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Contracts Keyed to Summers
Pacific Gas and Electric Co. v. G.W. Thomas Drayage & Rigging Co.
Citation:69 Cal.2d 33, 442 P.2d 641
ProfessorMelissa A. Hale
CaseCast™ – "What you need to know"
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Access the most important case brief elements for optimal case understanding.
*Case Brief Anatomy includes: Brief Prologue, Complete Case Brief, Brief Epilogue
- The Brief Prologue provides necessary case brief introductory information and includes:
- Topic: Identifies the topic of law and where this case fits within your course outline.
- Parties: Identifies the cast of characters involved in the case.
- Procedural Posture & History: Shares the case history with how lower courts have ruled on the matter.
- Case Key Terms, Acts, Doctrines, etc.: A case specific Legal Term Dictionary.
- Case Doctrines, Acts, Statutes, Amendments and Treatises: Identifies and Defines Legal Authority used in this case.
- The Case Brief is the complete case summarized and authored in the traditional Law School I.R.A.C. format. The Pro case brief includes:
- Brief Facts: A Synopsis of the Facts of the case.
- Rule of Law: Identifies the Legal Principle the Court used in deciding the case.
- Facts: What are the factual circumstances that gave rise to the civil or criminal case? What is the relationship of the Parties that are involved in the case. Review the Facts of this case here:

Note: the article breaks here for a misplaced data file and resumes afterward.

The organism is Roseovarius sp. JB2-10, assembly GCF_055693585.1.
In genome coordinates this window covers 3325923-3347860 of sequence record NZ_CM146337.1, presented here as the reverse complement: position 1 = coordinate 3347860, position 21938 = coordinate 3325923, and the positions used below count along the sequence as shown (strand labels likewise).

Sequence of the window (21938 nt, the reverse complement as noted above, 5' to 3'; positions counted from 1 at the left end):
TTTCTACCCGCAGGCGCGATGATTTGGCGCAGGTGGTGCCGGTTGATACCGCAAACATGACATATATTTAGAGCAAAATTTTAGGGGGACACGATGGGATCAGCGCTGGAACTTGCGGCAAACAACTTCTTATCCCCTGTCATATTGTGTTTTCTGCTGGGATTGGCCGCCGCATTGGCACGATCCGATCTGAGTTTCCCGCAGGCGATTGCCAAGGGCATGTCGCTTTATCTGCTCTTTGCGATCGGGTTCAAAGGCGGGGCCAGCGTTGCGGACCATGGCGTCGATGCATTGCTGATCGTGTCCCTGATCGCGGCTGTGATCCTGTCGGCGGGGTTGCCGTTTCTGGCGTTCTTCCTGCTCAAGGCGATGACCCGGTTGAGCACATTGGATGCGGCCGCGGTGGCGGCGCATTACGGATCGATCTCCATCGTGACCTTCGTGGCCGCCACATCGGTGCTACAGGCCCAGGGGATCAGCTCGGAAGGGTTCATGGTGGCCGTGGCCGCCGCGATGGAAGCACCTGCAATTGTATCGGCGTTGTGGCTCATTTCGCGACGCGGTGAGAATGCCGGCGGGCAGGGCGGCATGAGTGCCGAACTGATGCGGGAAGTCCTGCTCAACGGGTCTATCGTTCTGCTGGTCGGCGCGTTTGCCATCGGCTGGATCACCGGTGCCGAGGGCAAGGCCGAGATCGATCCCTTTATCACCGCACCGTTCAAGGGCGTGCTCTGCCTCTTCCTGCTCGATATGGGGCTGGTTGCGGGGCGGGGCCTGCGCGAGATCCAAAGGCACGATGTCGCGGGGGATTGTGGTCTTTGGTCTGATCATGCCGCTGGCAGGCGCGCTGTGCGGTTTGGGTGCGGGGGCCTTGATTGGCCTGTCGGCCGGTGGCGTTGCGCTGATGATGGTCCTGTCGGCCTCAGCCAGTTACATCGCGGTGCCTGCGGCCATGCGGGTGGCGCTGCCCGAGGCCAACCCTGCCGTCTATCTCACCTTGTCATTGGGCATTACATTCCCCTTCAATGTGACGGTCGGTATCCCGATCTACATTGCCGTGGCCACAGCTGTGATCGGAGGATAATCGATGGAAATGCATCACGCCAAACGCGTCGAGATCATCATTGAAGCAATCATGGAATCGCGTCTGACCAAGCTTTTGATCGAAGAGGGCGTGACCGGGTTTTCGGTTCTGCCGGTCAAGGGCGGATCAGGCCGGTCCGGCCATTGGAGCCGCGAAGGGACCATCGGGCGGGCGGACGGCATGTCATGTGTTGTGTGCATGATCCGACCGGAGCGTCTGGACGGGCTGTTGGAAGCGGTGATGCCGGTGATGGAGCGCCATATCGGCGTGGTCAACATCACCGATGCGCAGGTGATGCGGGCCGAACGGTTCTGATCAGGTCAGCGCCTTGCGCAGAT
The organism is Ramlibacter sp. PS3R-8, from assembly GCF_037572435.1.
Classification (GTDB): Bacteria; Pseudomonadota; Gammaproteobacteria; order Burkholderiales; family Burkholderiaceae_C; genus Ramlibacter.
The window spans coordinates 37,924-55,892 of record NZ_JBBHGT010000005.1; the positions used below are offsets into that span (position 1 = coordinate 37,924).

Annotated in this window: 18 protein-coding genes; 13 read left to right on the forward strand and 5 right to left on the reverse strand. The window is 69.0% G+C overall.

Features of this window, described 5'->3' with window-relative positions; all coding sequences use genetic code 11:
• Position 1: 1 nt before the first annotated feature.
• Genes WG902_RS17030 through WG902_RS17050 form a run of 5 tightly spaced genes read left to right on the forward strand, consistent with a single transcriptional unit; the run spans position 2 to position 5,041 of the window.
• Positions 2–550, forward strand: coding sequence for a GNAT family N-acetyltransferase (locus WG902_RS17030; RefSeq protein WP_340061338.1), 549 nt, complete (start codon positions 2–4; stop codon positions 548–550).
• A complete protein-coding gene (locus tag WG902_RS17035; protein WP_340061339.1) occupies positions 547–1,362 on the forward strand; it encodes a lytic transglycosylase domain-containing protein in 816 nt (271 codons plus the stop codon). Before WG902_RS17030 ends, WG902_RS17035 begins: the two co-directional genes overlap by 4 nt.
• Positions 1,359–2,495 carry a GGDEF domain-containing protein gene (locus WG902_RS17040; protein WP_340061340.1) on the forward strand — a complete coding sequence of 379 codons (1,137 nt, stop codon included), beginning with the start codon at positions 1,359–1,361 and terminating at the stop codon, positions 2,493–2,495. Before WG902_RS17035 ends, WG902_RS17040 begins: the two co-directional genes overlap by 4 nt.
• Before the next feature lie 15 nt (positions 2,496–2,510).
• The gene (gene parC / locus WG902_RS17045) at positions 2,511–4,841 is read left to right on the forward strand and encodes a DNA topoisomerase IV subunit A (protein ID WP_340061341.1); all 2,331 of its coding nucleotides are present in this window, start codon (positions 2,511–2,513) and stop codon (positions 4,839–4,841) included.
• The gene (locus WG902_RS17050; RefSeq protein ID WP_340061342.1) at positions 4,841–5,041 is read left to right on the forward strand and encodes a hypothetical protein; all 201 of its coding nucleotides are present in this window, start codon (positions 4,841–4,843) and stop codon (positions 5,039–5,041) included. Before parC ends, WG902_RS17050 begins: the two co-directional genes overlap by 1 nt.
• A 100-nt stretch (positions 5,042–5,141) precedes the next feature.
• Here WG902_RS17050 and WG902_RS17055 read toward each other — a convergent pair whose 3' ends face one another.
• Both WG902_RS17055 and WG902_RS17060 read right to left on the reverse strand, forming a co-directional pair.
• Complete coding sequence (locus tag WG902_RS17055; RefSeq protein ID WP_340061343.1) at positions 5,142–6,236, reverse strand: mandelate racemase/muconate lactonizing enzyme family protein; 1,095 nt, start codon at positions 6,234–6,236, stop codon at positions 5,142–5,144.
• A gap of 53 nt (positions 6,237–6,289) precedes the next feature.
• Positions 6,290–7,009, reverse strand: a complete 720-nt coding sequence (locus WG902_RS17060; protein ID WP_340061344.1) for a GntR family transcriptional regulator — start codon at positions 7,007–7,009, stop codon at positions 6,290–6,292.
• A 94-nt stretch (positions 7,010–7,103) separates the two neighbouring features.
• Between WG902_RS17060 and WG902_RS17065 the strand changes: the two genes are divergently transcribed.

Pacific Gas and Electric Company (“Pacific”) (plaintiff) contracted with G.W. Thomas Drayage & Rigging Company (“Thomas”) (defendant) for the latter to furnish labor and equipment to remove and replace its steam turbine. The parties’ contract contained an indemnity clause that stated Thomas “at [its] own risk and expense” would “indemnify” Pacific “against all loss, damage, expense and liability resulting from […] injury to property, arising out of or in any way connected with the performance of this contract.” During the work, the cover fell and damaged the turbine. It cost Pacific $25,144.51 to repair the turbine and it sued Thomas for damages. At trial, Thomas offered to prove by extrinsic evidence that the indemnity clause was meant to cover only injury to property of third parties, not to Pacific’s property. The trial court determined that the plain language of the agreement required Thomas to indemnify Pacific for injuries to property. The trial court refused to admit Thomas’ extrinsic evidence.
- Issue(s): Lists the Questions of Law that are raised by the Facts of the case.
- Holding: Shares the Court's answer to the legal questions raised in the issue.
- Concurring / Dissenting Opinions: Includes valuable concurring or dissenting opinions and their key points.
- Reasoning and Analysis: Identifies the chain of argument(s) which led the judges to rule as they did.
- The Brief Prologue closes the case brief with important forward-looking discussion and includes:
- Policy: Identifies the Policy if any that has been established by the case.
- Court Direction: Shares where the Court went from here for this case.